So you've got yourself an iPhone, who hasn't I hear you ask, and you want to get from A to B, so what are your choices? Here are a couple of apps you should take a look at:

TomTom Car Kit

TomTom's navigation service on the iPhone via an app and bolt on accessory rumoured to be costing around £114 when it launches later in the year.

The kit will come in the form of a new windscreen docking station that offers a loudspeaker so you can hear the directions, the ability to place the iPhone on your windscreen and a charging option so you aren't out of juice at the end of your journey. It will also enhance your GPS signal so you can see when to turn at the right moment rather than 50 yards to late.

CoPilot Live for iPhone

ALK Technologies' CoPilot Live is already available in the UK for Apple iPhone 3G and 3Gs for a one-off payment of £25.99 for UK/Ireland or £59.99 for European maps.

The GPS software promises to bring full featured turn-by-turn navigation to iPhones, complete with automatic route calculation by post-code or street, 3D map displays in portrait or landscape mode and turn-by-turn voice directions.

Features include lane assistance, "realistic" signpost displays, speed limit alerts and CoPilot's "ClearTurn" for a more realistic display of junctions.

In addition, there's "Live" services such as a 5-day weather forecast and a location-sharing feature called CoPilot LiveLink that allows users to check the location of friends on-screen or online.

CoPilot says real-time traffic information will also be available later this year as an option.

Navigon MobileNavigator

Available in both Europe and the US, the fully fledged GPS app for the iPhone costs £54.99 and includes 2D and 3D maps of Europe and doesn't need an internet connection to work, instead storing all the map data on the device.

The software can be used in portrait and landscape format, offers "Precise voice announcements" and allows users to access contact details in the iPhone address book.

The application does require the latest 3.0 software update.


Promising turn-by-turn voice guided GPS navigation for £59.99, the software comes with full postcode search and a list of nearby parking areas within the usual array of Points of Interest. Like the other applications listed here you can opt for landscape and portrait views as well as getting lane assistance, 3D maps and no monthly fees.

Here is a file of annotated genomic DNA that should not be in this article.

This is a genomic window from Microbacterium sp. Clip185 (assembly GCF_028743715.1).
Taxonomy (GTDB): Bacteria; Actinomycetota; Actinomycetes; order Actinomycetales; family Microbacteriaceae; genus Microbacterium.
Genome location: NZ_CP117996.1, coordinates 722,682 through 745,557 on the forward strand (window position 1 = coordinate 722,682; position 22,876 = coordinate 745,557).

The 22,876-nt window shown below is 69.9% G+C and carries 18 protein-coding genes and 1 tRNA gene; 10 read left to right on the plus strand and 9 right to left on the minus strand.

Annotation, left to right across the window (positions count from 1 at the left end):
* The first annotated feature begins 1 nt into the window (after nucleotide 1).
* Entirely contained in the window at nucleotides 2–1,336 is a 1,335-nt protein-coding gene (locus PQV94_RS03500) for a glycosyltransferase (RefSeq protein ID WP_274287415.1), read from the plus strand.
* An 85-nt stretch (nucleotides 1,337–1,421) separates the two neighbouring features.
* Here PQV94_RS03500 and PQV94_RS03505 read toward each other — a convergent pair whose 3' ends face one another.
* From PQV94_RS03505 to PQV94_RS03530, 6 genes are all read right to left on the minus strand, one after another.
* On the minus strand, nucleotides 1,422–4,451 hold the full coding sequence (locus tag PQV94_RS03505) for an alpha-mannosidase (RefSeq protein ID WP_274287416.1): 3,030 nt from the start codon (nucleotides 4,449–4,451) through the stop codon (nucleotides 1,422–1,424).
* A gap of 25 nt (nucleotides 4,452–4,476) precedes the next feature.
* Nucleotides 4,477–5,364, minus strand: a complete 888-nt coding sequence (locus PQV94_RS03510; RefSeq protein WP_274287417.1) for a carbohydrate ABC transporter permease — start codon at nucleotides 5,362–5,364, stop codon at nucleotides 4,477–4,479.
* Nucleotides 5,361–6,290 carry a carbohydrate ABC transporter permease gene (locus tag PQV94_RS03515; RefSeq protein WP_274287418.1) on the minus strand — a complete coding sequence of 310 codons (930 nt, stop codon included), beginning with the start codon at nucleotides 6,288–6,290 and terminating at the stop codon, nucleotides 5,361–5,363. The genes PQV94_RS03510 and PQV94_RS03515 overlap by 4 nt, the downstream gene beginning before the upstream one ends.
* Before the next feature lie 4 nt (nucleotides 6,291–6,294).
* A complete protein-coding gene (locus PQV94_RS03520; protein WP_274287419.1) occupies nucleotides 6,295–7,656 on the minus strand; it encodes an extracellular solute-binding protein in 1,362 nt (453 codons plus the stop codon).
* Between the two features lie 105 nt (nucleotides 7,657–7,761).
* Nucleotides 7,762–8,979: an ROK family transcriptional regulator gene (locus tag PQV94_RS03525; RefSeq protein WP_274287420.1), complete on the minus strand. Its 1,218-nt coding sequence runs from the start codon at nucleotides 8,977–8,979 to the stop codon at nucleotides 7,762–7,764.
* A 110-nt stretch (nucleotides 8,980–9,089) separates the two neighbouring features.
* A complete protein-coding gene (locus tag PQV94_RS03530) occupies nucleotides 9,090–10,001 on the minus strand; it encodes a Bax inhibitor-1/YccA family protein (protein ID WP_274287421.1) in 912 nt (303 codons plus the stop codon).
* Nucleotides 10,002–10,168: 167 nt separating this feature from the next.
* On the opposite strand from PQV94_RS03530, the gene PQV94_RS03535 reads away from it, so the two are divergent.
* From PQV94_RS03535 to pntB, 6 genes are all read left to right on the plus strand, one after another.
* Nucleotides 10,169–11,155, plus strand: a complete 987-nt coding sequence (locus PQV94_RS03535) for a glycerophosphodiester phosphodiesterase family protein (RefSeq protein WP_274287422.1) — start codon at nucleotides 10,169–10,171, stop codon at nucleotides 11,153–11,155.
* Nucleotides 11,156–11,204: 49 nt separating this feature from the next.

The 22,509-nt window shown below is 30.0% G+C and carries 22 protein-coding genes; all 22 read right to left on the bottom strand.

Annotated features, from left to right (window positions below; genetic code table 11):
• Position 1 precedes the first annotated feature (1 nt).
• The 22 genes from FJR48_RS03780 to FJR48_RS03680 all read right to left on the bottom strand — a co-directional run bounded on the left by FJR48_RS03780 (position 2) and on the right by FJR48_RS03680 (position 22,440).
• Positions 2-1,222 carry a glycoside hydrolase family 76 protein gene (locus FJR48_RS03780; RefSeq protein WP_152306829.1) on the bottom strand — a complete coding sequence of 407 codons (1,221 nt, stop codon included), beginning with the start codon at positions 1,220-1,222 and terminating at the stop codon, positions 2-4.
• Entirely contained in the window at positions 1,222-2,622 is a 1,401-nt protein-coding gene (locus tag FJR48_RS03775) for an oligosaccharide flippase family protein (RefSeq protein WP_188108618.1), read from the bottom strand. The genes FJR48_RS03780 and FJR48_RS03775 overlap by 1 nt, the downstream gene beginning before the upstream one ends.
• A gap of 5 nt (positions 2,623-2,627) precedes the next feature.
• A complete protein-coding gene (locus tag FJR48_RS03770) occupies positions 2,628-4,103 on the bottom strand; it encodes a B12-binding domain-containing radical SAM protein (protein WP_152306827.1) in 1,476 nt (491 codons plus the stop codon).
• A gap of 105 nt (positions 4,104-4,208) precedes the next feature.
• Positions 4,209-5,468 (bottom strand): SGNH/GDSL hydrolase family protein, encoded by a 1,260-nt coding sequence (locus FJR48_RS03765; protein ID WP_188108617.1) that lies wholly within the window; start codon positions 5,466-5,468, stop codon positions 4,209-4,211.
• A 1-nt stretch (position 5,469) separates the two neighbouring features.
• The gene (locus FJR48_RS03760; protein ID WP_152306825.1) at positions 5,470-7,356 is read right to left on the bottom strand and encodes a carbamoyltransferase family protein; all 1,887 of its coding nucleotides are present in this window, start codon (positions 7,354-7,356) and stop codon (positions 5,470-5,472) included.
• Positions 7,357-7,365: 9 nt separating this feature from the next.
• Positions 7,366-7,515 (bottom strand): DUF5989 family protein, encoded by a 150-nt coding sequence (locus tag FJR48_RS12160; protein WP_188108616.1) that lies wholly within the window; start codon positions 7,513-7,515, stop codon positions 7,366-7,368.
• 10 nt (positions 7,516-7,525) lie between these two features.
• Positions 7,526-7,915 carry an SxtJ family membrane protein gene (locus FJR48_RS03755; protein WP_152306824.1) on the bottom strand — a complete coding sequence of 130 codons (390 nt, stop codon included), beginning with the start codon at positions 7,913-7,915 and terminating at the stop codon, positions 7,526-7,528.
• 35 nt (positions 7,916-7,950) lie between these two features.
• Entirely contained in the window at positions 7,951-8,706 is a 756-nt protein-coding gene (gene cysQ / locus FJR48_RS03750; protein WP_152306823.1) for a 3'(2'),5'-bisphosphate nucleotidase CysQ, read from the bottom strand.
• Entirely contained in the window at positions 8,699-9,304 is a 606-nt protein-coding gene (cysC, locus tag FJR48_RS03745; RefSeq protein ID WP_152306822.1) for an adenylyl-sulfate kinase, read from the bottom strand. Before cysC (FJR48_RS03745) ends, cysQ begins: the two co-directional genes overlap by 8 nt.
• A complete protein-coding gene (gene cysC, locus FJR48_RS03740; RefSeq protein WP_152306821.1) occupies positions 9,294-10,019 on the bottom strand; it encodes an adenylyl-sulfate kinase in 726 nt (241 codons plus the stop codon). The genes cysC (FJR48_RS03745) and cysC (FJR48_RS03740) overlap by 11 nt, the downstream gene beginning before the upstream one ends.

Who says you need to be in your car to use GPS. The difference here is that B.iCycle, has been designed for bike riders rather than automobiles.

Doubling up as a bike computer at the same time, you get current speed, average speed, maximum speed, total distance, trip distance, current altitude, climbed attitude, burned calories as well as trip time in the package as well.

But it's not just road users that get the benefit of a map to see where they are going. According to the developers, B.iCycle comes with support for the OpenStreetMap community maps that has over 70,000 people mapping trails around the globe. Impressive.

And yes you do get to download your map into a spreadsheet afterwards so you can geek out.

Google Maps

It's not going to give you turn by turn directions on the fly, but it will give you a chance to have some notion of where you are heading by simply looking at where you are on the map.

You can get directions, access public transport information and show traffic in some of the more major cities in the world.

Oh and it's already on your iPhone.


Satnav, smapnav. What you need to do is go old school and just use the compass like a Boy Scout or Brownie.

The 3GS has a digital compass built in, which means that as long as you have some vague idea of which direction you are supposed to be heading - north or south of the Watford Gap - then this will get you there in no time, well unless the road runs in the other direction of course.